If you are in a populated area, immediately go to a safe place. After an attack or an attempted attack, you might not be focused on your safety. Get to a safe place before contacting someone to report the incident.                        

Reporting the Crime
Describe the event. What time of day did it occur? Where did it happen? How did it happen? Who was involved?
Describe the attacker(s). Without staring, try to note height, weight, scars or other marks, hair and eye color, the presence of facial hair, build (slender, large), and complexion (dark, fair). Describe the attacker’s vehicle. If possible get the vehicle license number, color, make, model, and year, as well as any marks (scratches, dents, damage) and personal decorations (stickers, colored wheels). The golden rule for descriptions is to give only that information you absolutely remember. If you are not sure, don’t guess!

CONCLUSION

Avoidance is the best way to prevent an attack. Use your judgment to evaluate the situation and possible reactions. Know safe areas to go to in an emergency. Always carry your cell phone or radio. Nonconfrontation is often the best response. The objective is not to thwart the criminal but to survive.

Carjacking Facts

Carjacking is the violent form of motor vehicle (robbery) theft. It is a serious threat to our personal safety because the thief uses force and fear to rob our car from us. Sometimes the car owner or other occupants are kidnapped during a carjacking, and if lucky will be dropped off nearby unharmed. The worst case scenario occurs when you are transported to a secondary crime scene, which is usually more dangerous than the original confrontation. Those not so lucky victims have suffered other crimes like rape, aggravated assault, and even homicide.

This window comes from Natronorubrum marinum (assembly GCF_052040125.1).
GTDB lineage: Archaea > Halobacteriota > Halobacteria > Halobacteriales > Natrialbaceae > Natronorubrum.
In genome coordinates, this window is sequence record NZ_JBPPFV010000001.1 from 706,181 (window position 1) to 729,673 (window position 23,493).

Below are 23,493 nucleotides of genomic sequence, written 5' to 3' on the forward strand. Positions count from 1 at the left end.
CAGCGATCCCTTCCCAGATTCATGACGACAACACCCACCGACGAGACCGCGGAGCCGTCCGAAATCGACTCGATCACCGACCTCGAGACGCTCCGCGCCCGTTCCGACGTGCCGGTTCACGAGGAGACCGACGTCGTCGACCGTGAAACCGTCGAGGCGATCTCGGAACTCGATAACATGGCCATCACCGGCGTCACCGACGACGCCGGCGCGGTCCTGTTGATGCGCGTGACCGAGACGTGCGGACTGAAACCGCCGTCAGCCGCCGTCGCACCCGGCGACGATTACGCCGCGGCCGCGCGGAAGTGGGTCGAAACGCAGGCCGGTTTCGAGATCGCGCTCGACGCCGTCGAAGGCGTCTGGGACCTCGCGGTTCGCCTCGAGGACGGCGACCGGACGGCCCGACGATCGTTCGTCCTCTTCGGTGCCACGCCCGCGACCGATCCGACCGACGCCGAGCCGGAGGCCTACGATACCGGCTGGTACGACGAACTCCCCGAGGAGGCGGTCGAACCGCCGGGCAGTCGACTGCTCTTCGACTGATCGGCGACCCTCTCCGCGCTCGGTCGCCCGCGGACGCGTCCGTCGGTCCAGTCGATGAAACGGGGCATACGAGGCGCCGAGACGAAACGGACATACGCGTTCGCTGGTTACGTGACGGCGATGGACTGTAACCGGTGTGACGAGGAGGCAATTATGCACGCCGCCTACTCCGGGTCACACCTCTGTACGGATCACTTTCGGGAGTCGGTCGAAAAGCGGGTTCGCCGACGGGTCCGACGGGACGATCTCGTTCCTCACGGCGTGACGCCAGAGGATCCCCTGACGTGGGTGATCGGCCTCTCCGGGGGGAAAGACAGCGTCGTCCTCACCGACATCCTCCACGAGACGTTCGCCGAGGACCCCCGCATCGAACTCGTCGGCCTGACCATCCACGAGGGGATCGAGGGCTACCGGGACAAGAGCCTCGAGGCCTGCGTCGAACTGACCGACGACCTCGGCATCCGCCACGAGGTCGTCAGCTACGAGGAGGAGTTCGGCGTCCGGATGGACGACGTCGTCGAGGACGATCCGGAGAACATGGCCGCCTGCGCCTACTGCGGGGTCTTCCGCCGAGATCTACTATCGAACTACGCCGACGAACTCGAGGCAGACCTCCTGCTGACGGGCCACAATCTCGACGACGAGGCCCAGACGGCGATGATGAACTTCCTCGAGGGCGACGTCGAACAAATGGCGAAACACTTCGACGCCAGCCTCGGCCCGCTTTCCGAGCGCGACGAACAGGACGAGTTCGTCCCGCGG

Carjackers have unknowingly driven off with infants still in the backseat of the car, leaving behind a screaming and emotionally distressed parent. Other drivers have been violently pulled out of their seats and left lying on the road, terrified by what just occurred. The crime of carjacking can be traumatic to our everyday lives because it creates fear in the common act of driving a car. Victims of carjacking have reported being unable to drive a car again while others required months of therapy. Others have become so hypersensitive, that embarrassing and dangerous situations have arisen in response to their fear when someone unwittingly approached their car on foot.

How Carjacking Got Started

Carjacking has always been around, especially in large metropolitan cities, we just rarely read about it. The crime of carjacking "took off" became widespread in the 1980s after the media published stories of bizarre situations and the violence associated with the crime that occured in Newark, New Jersey former car theft capitol of the United States. The media coined the phrase "carjacking" and the crime of auto theft took on a new identity. After a rush of publicity, other criminals "copied" the crime of carjacking. These copycat criminals must have said, "Hey, I can steal any vehicle I want without damaging it, I get the car keys, and I can rob the owner too. What a concept!"